Arrows may be carried in a quiver or in a belt or sash.
Quivers must be attached to the rider (except the arm or lower leg), they may not be attached to the horse, its tack or to the bow.
Arrows may not be carried in the boot.
Spurs and crops
A competitor riding their own horse may use spurs, crop or other similar equipment. Competitors riding a horse that is not their own must have the permission of the horse’s owner before using such equipment.
There are no restrictions on the type of saddle used. However a competitor may not use his own saddle on a hired horse without the permission of the owner and (where there is provision for this) the approval of a saddler.
All horses must be adequately trained and experienced in horseback archery and must be fit enough to complete all their required runs at canter or gallop.
Those competitors who have not brought their own horse, or arranged a private hire or lending of a horse, shall be allocated a horse by the competition organiser. A rider who is hiring a horse should communicate their preferred horse speed and type to the organiser when he/she is registering for the competition.
Competitors must be given reasonable opportunity to ride their horses before the competition, to warm up in a field/arena; to canter/gallop down the track and shoot from the potential horses. Only in exceptional circumstances, e.g. poor weather, should procedure deviate from this ideal situation.
It is strongly recommended, but not mandatory, that no more than 2 competitors should ride a given horse in any one competition.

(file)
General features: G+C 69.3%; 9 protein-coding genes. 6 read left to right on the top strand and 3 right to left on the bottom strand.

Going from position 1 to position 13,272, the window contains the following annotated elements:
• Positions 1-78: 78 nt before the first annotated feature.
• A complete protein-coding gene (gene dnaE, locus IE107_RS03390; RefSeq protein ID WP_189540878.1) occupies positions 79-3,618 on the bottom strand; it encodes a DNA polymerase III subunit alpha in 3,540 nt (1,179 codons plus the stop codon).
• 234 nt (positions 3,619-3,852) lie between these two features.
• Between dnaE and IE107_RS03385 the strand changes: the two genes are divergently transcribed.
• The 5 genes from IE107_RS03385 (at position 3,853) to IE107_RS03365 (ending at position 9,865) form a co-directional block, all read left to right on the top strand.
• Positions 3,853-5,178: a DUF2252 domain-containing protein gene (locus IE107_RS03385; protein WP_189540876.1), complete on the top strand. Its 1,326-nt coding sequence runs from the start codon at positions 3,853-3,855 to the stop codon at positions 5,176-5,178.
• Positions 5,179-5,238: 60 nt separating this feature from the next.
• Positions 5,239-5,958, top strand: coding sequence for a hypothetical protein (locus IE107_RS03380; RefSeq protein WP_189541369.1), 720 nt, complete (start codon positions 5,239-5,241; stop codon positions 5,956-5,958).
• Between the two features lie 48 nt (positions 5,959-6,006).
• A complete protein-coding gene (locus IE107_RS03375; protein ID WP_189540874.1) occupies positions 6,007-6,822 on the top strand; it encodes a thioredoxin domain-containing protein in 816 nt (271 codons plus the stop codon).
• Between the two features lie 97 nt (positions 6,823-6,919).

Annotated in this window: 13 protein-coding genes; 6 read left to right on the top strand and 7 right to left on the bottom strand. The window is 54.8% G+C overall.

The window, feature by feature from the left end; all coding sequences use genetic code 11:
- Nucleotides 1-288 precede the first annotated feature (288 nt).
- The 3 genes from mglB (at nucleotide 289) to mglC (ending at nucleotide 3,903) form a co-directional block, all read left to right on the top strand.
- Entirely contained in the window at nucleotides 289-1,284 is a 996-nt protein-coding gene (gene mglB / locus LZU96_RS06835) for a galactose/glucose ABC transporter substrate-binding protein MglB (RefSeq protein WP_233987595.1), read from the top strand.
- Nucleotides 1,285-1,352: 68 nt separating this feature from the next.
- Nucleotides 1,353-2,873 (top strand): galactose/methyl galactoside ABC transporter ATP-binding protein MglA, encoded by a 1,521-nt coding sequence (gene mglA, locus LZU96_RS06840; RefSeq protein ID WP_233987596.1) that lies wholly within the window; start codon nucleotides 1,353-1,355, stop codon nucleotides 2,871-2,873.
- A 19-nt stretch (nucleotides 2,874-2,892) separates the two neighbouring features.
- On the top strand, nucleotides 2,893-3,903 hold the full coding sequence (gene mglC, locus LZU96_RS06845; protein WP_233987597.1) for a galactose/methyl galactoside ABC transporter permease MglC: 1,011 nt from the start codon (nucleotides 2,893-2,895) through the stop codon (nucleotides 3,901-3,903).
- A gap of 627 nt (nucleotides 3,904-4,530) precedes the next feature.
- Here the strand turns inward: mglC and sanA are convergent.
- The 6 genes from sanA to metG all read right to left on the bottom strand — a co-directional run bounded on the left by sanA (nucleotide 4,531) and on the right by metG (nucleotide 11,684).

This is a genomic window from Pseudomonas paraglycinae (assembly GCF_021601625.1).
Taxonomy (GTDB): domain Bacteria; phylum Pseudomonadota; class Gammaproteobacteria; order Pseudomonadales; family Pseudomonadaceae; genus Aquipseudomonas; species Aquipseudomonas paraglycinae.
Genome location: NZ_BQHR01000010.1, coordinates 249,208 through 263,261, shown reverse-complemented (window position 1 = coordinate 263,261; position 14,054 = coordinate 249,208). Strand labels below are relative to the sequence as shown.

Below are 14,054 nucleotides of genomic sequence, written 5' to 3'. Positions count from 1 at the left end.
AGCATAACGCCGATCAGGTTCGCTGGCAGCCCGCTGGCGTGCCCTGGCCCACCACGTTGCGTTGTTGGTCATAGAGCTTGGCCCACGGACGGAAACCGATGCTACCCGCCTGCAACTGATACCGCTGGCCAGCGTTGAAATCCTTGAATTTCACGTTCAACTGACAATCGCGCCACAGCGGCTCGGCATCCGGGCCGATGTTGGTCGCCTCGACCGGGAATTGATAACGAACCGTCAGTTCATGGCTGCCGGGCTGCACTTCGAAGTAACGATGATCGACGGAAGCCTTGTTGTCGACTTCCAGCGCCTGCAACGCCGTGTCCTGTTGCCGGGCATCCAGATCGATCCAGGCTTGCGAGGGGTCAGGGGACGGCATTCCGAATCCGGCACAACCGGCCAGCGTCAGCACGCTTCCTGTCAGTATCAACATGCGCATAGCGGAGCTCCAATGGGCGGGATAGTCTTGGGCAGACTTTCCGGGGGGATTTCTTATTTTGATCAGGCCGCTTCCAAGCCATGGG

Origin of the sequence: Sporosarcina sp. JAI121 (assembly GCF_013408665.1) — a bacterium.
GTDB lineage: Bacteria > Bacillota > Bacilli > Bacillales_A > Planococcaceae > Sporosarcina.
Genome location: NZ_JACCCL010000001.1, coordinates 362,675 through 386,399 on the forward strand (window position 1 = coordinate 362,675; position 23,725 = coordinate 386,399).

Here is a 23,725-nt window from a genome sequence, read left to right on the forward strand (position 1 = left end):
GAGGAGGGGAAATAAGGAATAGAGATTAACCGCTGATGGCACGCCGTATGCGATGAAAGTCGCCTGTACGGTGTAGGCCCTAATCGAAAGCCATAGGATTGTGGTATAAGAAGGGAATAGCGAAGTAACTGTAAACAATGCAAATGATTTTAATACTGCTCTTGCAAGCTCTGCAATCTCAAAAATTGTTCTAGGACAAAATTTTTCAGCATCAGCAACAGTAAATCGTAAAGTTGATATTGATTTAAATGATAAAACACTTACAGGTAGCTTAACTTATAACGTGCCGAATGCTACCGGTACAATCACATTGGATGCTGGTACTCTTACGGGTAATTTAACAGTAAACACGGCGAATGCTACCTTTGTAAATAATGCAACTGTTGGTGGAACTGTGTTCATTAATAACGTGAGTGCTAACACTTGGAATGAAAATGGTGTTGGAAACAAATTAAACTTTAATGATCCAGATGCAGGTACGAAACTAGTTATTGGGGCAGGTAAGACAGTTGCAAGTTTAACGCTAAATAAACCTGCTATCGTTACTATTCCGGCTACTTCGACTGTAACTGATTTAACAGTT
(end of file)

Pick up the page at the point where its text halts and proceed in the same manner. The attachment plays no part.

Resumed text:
The chief referee may, at any time and at their discretion, rule that a horse is not safe to continue, either through injury or for any other reason. The owner of a horse may at any time withdraw their horse from the competition for any reason. If a horse is withdrawn from the competition, then the competition organiser shall attempt to make provision for an alternative horse.
If an alternative horse is being provided then the competitor shall be allowed a reasonable time to familiarise themselves with the horse and warm the horse up.
Unless otherwise specified by the rules for a specific event, the track shall be 2-4m wide and the boundaries of the track shall be clearly delineated, usually by a rope barrier or raised earth.
If rope is used to mark the track then it shall be suspended in a way that does not present a hazard to horses or riders. Any posts used for this purpose must not present a significant risk of injury to a horse or rider should they fall onto them.
There shall be adequate space after the finish line for the horse to slow and stop safely. Where specific rules exist these are included within the event rules.
Where any competitor will be shooting left-handed, the track must not disadvantage competitors of either handedness. Specifically (but not exclusively), the targets must be at the same distances along the track both ways.
The track shall be inspected for hazards before each day of competition.
Spectators must be required to maintain a safe distance from the track. This distance shall be determined by the chief referee, but a recommended minimum is 5m.
No horses other than those in the current group are allowed in the arena or in proximity to the track or within the spectator area.